Tips To Gain Weight

Tips To Gain Weight

Save for later If you have diabetes and you’re underweight or struggling with your appetite, it’s important to eat the foods you like rather than being too restrictive with your diet. This may mean eating foods that are higher in fat and calories. Speak with your diabetes team to review your medications and talk to a dietitian to help you make any changes. Do you want to put on weight? These are some of the things your dietitian may suggest to help you gain/maintain your weight. Eat smaller meals, more often. You’ll find this easier than eating three large meals and it will also help increase your appetite. Use full-fat dairy products like milk, cream, cheese and yogurt. Add unsaturated fats to your food where you can in foods such as avocados, nuts and seeds, and spreads and oils, including olive, rapeseed, sunflower and peanut. Unsaturated fats are still high in calories, but better for your heart than saturated fats. Serve vegetables with melted butter, spread or grated cheese. Add cream or full-fat milk to foods like mashed potato or soups. Have nourishing drinks like smoothies and milky drinks. Add powdered milk to cereals. Nutritional supplements, in the form of food or drink, can be useful for some people who are finding it hard to gain weight or who have a poor appetite. They are available on prescription. Continue reading >>

How To Put On Weight When You Have Diabetes

How To Put On Weight When You Have Diabetes

Not everybody with diabetes needs to lose weight. Some people have the opposite problem; the pounds just won’t stay on. Although certainly a great source of calories, filling up on hot fudge sundaes isn’t the best way to fill out your frame if you have diabetes. Before we talk about some healthful strategies for weight gain, it is important to make sure your efforts to add a few pounds are not sabotaged by out of control blood glucose numbers. If your glucose level is very high, all the extra calories in the world won’t have the desired effect. When the body perceives it is starving –that is essentially what occurs when it can’t use all the glucose building up in the blood stream– glucose (energy or calories) spills into the urine. So instead of keeping those precious calories to add muscle and some fat you will end up losing weight. If you are losing weight and your glucose levels are in good control then a visit to your health care provider is in order to look for other causes of weight loss. The old adage says; to gain a pound a week, add 500 calories a day to your current calorie level. Now new research tells us that this isn’t entirely accurate, but it is still a good place to start. You can find out about how many calories you are eating now by using any one of a hundreds of nutrition management websites on the internet: Caloriecount.com, Myfitnesspal.com and Fitday.com are three options. One of the first things to look at when you are trying to gain weight is low calorie foods to eliminate. Plain beverages such as black coffee or tea, broth soups, low calorie salads all fill you up without providing much in the way of calories. All of your food chooses should be as calorie dense as possible. If you like salads for example, keep the lettuce to a mini Continue reading >>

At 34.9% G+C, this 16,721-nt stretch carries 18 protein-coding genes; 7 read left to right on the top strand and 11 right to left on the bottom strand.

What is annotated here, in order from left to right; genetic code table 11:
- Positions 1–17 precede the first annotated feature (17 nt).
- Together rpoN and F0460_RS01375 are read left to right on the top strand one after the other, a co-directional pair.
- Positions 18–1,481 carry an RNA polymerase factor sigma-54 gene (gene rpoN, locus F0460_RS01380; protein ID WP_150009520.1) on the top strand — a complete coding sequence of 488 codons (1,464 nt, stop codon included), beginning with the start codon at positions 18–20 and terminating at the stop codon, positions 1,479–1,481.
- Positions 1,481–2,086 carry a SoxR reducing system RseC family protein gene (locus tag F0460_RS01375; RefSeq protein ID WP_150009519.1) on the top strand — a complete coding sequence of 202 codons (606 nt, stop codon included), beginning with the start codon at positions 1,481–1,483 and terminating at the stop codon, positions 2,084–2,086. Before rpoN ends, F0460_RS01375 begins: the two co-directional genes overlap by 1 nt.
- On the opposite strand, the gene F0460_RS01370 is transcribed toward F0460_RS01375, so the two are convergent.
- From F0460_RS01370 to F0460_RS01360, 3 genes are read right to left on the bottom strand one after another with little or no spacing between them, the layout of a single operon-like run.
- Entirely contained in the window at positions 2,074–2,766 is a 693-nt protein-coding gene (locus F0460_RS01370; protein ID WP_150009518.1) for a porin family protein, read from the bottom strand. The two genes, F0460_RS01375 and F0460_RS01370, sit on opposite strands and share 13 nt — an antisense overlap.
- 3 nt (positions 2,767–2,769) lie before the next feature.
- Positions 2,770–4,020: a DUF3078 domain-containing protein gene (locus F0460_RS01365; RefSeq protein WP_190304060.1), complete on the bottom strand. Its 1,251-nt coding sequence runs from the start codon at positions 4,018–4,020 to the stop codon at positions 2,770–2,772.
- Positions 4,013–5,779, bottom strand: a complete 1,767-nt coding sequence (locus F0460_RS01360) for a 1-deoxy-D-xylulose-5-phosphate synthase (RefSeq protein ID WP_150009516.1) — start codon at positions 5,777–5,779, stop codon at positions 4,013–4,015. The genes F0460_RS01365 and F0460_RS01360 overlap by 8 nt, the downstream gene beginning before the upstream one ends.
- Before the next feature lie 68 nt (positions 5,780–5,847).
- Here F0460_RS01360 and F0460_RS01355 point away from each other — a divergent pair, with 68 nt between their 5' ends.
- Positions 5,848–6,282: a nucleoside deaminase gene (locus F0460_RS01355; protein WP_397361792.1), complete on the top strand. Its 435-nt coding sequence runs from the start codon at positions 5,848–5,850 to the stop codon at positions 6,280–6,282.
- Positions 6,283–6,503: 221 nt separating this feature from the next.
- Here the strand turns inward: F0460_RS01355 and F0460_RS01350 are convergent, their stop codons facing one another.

Keeping The Pounds On: Strategies For Gaining Weight

Keeping The Pounds On: Strategies For Gaining Weight